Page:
Minimize Pregnancy Related Back Pain
Reprinted with permission from the Ontario Chiropractic Association.
Did you know that at least half of pregnant women experience back pain? And 10% of those report discomfort severe enough to disrupt their daily routines. The good news is that there are steps you can take to protect your back during pregnancy.
What causes pregnancy-related back pain in the first place?
When pregnant, it’s normal to gain more than 30 pounds. This extra weight places considerable stress on your back, feet, ankles and knees. As your baby grows, your core abdominal muscles become stretched and may not be able to stabilize your posture as well as they did before.
In the third trimester, levels of a hormone called “relaxin” increase by a factor of ten. Relaxin loosens your joints to allow the pelvis to accommodate the enlarging uterus. These loose joints force the muscles of the back and pelvis to work overtime to keep you upright and balanced, which may lead to back pain.
Try these tips to help minimize your risk of back pain:
Exercise can go a long way to increase muscle support for an aching back. A health care practitioner should always be consulted before starting a new exercise regimen. Low impact cardiovascular activities, such as swimming, walking, or stationary cycling can help relieve pain and maintain fitness.
Sleep on your left side to reduce the pressure of your uterus on the large blood vessels in your abdomen, optimizing blood flow to both you and the baby.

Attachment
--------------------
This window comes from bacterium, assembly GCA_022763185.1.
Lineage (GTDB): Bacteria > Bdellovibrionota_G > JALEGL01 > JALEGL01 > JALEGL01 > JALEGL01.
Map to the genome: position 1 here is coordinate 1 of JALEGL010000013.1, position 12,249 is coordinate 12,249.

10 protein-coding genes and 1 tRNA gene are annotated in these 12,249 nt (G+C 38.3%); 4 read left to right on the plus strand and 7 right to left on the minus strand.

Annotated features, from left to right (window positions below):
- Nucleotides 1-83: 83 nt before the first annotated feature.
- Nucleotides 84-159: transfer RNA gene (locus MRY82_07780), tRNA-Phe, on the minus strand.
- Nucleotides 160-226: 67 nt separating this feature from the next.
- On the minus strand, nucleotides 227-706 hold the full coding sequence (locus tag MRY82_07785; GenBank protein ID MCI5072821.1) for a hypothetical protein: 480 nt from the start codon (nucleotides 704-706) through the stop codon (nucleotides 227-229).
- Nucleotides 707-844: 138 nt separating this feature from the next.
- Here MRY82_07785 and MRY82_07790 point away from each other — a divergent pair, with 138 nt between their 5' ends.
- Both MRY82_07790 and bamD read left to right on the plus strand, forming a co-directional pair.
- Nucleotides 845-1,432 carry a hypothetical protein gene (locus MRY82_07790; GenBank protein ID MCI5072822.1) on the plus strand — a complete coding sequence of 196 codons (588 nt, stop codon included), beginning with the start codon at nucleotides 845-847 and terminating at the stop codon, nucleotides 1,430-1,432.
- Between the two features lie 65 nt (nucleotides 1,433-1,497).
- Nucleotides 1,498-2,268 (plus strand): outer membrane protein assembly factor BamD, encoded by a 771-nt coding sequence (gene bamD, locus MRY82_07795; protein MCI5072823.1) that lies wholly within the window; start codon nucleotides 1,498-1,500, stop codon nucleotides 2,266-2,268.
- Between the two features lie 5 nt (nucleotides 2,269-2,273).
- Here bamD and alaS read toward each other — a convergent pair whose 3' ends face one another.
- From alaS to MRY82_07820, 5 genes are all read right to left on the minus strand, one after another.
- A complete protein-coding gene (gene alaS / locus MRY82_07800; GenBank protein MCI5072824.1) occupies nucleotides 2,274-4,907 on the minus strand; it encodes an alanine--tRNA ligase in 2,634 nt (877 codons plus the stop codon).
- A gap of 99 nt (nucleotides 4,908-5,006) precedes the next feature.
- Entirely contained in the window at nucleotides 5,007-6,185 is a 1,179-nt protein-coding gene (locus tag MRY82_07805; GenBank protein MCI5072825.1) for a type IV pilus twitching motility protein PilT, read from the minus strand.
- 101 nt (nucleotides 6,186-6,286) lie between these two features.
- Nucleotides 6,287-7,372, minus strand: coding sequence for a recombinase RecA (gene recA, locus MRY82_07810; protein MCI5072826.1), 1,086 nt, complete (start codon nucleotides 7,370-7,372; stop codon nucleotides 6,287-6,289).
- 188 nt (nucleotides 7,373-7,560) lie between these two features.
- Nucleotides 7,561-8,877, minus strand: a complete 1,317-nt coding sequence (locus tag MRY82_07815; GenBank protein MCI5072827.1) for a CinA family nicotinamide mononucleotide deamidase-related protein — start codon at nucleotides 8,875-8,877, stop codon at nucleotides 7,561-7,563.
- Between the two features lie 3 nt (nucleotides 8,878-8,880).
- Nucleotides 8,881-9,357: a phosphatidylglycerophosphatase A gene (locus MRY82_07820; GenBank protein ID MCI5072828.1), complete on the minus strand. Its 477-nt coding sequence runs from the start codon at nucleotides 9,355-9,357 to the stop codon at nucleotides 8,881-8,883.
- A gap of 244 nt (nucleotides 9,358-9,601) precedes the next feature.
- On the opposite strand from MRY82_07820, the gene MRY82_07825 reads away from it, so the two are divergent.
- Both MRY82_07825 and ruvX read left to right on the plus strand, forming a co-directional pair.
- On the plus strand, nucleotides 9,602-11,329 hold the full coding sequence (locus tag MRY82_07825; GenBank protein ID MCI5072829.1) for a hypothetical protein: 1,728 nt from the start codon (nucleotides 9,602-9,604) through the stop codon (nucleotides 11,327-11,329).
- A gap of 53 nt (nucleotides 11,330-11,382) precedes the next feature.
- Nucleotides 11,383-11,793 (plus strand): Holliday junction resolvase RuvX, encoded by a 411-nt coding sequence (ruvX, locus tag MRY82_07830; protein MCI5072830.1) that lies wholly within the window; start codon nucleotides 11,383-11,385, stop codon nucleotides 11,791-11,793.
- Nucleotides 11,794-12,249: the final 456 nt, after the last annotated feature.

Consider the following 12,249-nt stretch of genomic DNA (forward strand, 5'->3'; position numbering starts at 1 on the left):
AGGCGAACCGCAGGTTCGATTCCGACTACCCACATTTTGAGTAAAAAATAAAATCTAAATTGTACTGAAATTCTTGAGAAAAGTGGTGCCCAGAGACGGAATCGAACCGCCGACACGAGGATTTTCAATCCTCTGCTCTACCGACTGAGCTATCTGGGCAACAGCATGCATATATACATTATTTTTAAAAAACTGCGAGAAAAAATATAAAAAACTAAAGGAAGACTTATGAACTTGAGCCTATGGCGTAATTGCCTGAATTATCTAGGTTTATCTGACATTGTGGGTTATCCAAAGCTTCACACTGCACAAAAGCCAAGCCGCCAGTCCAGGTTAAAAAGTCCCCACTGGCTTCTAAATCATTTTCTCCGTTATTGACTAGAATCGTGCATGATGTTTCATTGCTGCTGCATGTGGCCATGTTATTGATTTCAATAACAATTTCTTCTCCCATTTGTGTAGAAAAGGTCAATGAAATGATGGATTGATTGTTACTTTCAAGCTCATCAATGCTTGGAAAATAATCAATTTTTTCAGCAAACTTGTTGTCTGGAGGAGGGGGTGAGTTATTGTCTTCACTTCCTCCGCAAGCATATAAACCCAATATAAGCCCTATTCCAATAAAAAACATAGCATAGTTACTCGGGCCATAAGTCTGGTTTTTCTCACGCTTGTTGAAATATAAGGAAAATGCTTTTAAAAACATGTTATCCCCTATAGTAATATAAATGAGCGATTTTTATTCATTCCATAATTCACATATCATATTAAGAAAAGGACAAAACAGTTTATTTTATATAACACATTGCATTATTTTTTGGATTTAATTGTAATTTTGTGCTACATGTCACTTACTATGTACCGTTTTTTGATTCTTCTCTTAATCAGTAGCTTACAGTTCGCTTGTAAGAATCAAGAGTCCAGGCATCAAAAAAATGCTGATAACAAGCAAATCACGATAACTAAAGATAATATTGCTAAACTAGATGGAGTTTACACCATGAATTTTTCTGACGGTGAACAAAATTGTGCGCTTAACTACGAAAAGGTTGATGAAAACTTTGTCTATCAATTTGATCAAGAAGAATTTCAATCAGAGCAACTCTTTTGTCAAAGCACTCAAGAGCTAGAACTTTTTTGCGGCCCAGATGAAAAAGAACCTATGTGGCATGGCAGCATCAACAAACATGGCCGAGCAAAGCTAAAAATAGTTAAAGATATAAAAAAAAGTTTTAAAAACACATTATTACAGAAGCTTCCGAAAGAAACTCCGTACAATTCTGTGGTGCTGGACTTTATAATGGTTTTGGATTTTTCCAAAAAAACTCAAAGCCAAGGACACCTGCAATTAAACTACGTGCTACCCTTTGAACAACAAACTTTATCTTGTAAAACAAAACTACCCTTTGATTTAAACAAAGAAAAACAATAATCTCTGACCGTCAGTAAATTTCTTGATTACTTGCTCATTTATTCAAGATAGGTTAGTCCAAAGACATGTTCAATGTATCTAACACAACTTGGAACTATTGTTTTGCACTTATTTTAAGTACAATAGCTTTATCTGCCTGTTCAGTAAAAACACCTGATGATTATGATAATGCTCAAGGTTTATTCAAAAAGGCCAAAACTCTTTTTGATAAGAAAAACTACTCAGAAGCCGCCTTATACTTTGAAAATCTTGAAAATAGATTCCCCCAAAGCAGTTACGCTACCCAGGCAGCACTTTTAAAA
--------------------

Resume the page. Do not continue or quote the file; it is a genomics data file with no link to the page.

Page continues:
Place a pillow between your knees to take pressure off your lower back when sleeping on your side.
Support Your Body
With the added weight, support has never been more important. Wear flat, supportive shoes and use a lumbar support pillow in your chair at home or work. If you sit at a computer or desk, walk around for a few minutes each hour.
Take frequent, short breaks with your feet elevated. Adequate rest restores your energy and gives your back a chance to relax.
If it hurts, see a chiropractor.
Chiropractors are highly educated and specially trained musculoskeletal experts. Your chiropractor can treat aches and pains, as well as build customized stretching routines and whole-body wellness strategies in conjunction with your chiropractic treatment. Consult with your chiropractor or find one near you.Posted on: April 15, 2019Alberta College and Association of Chiropractors